"I have never known a man so insensitive to every shred of human decency and honour. He is sick to his soul". These were the words of Bishop Peter Storey to me yesterday in relation to Jacob Zuma.
I could not have put it any better. I had truly hoped that last week's piece would have been my last column about Jacob Zuma. A week later he is still hanging on to power.
Even the ANC seems to have finally come to terms with the fact that this thoroughly corrupt man does not care about his country, party or the individuals that went out of their way to protect and support him all these years.
Watching the shenanigans yesterday, I thought back about something ANC stalwart Cheryl Carolus said to me almost two years ago in an interview. She despaired over the fact that Zuma "had taken this country into the most divisive period of politics the country and ANC had seen… not around policies, not around values, but around personal misdemeanours that had to do with his own enrichment and benefit."
She then added: "Even worse – he got good men and women to lie on his behalf, to effectively violate the oath of office, to distort the truth… And on top of it… he set them up… He let them speak all this rubbish and in the end he dropped them just like that."
The ANC now finds itself in a terrible mess. They have repeatedly asked Zuma to resign. He said no… or rather he said yes, but with so many ludicrous pre-conditions that it boiled down to a no.
By doing so, he forced the party's National Executive Committee (NEC) to take the ultimate step to recall him. I have no doubt that it was a difficult decision for them to take. I have often said that the ANC operates like a big family. They like to keep problems inside the family and find it very difficult to expel anyone – especially the old patriarchs. Thus they instructed Cyril Ramaphosa on Monday night to make one final attempt to convince Zuma to step down voluntarily. Ramaphosa took Ace Magashule with him and went to the official residence in Pretoria.
Rumour has it that the police at the gate would at first not let them in. Apparently they were told that they were late and that the president had gone to bed. It was only at the insistence of Ramaphosa (who is, after all, also the deputy president of the country) that they were finally allowed to enter.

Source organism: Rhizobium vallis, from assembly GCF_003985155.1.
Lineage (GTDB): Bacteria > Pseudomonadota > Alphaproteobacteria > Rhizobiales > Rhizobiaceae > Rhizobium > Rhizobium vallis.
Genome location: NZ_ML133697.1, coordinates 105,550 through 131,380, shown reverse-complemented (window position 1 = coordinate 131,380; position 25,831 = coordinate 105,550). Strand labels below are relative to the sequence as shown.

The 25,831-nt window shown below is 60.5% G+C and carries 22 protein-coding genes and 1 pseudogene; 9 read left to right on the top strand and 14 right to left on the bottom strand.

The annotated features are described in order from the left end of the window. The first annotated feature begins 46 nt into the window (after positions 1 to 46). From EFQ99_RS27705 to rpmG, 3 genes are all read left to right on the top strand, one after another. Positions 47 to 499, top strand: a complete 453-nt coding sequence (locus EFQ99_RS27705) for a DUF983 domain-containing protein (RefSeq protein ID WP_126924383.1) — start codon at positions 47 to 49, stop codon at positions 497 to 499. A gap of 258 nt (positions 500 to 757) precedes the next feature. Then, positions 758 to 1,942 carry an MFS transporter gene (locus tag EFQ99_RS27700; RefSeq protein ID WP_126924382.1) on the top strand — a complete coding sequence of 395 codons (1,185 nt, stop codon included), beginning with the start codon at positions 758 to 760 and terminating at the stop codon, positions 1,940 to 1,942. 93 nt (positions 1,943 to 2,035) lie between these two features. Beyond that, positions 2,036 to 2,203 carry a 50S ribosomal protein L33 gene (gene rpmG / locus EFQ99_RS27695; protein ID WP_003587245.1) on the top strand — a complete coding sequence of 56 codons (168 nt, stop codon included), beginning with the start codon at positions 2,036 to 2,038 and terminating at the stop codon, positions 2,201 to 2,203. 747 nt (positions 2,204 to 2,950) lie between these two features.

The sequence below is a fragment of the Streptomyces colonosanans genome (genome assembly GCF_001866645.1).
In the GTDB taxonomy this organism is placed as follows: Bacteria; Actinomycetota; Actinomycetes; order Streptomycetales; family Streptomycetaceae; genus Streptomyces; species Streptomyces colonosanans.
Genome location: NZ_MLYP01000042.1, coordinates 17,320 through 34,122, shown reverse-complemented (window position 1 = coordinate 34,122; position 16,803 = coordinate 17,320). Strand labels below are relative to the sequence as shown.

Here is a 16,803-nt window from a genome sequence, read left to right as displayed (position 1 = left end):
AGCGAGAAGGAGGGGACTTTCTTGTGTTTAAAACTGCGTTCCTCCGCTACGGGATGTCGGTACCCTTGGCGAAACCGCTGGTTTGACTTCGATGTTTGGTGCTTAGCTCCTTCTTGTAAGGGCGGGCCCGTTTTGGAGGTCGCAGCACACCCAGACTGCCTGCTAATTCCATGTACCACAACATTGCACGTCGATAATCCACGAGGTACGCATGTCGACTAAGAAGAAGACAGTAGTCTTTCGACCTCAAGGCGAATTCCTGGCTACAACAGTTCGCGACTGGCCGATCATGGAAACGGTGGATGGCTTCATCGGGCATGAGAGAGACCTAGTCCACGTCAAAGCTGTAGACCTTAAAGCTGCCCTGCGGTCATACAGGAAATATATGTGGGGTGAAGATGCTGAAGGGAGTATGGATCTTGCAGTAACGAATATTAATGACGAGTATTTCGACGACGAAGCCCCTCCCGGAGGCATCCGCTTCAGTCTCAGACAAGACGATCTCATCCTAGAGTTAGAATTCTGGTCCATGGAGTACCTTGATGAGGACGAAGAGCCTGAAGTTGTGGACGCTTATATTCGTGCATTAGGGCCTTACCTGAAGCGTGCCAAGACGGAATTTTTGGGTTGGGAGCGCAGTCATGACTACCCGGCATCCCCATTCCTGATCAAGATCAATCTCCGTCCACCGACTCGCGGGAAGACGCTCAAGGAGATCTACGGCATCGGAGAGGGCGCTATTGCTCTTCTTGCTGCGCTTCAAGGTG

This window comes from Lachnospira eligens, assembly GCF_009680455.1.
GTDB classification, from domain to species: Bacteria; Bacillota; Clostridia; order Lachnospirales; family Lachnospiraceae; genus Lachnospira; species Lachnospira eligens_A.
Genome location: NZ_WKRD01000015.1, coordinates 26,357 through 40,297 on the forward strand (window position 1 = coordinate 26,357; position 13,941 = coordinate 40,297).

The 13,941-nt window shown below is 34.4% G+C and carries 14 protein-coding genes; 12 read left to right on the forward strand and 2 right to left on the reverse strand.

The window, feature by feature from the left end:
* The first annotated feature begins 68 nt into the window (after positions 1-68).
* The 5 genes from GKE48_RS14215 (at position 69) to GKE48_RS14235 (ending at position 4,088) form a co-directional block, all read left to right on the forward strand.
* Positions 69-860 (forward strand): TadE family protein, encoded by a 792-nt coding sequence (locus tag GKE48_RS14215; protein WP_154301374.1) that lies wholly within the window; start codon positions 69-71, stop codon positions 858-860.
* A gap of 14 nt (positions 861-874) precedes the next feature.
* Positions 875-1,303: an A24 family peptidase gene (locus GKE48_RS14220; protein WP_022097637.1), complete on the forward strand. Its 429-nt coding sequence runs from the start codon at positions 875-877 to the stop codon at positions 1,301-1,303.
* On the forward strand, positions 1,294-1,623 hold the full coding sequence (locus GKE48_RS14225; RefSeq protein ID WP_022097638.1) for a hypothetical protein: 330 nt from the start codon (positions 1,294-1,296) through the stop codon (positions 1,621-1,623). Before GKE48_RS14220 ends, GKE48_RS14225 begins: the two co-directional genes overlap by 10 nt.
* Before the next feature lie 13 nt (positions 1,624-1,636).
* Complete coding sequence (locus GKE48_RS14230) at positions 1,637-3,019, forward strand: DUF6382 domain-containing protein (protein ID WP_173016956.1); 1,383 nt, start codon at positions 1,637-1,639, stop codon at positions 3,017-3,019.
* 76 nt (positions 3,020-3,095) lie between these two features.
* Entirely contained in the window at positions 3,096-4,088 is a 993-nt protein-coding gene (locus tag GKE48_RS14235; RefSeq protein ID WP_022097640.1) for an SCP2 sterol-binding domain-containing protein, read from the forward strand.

I don't know if this is true, but I would well believe it. It would be in line with the total disdain with which Zuma has treated everyone around him.
After another round of requests (or pleas) were unsuccessful, the NEC finally decided to recall him. However, contrary to the news reports over night, they did not give him any deadline. "We will now give him time to reflect and then respond on the decision," said Magashule.
When pushed on the issue by the media Magashule said that they expected Zuma to respond by Wednesday.
The real problem for the ANC will be if he still declines to resign. The only options left to them then are a vote of no-confidence or impeachment. Impeachment will take months. The rules have not been agreed upon by Parliament and unlike a vote of no confidence, it is not only a question of a debate and a vote. Parliament has to prove that Zuma seriously violated the Constitution or law and/or is guilty of some serious misconduct and/or is unable to perform the functions of his office. That would presumably require hearings that will be very time-consuming.
So, if Zuma does not resign, the only option to remove him soon remains a vote of no confidence. The problem is that, according to the rules of Parliament, the EFF's motion has precedence over any other motion tabled by the ANC or another party. Simply put – first come, first served.
The ANC therefore is faced with only three choices: 1) They vote with the EFF and then remove Zuma. However, as stated before, the ANC will find it near impossible to give such a big victory to the EFF. 2) They vote against the EFF motion and later table their own. But if Zuma survives the motion it will be a massive blow to Ramaphosa and will certainly have major implications for the financial markets.
The ANC will also have to allow some time to lapse before tabling their own motion. More importantly, when asked about this scenario, Jessie Duarte indicated to journalists on Tuesday that the ANC does not want to create a precedent – suggesting that they would be very reluctant to table such a motion.
The only other option is for the EFF to withdraw their motion and allow, for the sake of the country (!!) the ANC to table the motion. Unsurprisingly, the EFF has made it clear that it has no interest in doing so.
So the ANC is ultimately dependent on Zuma to resign. And of course, he knows that, which is exactly why he has been able to play hard ball with the NEC.
Without any doubt the next 12 hours could be the most important, but also dangerous since the dawn of our democracy.
Maybe Gwede Mantashe was right. It is time to start praying.- Melanie Verwoerd is a former ANC MP and South African Ambassador to Ireland.
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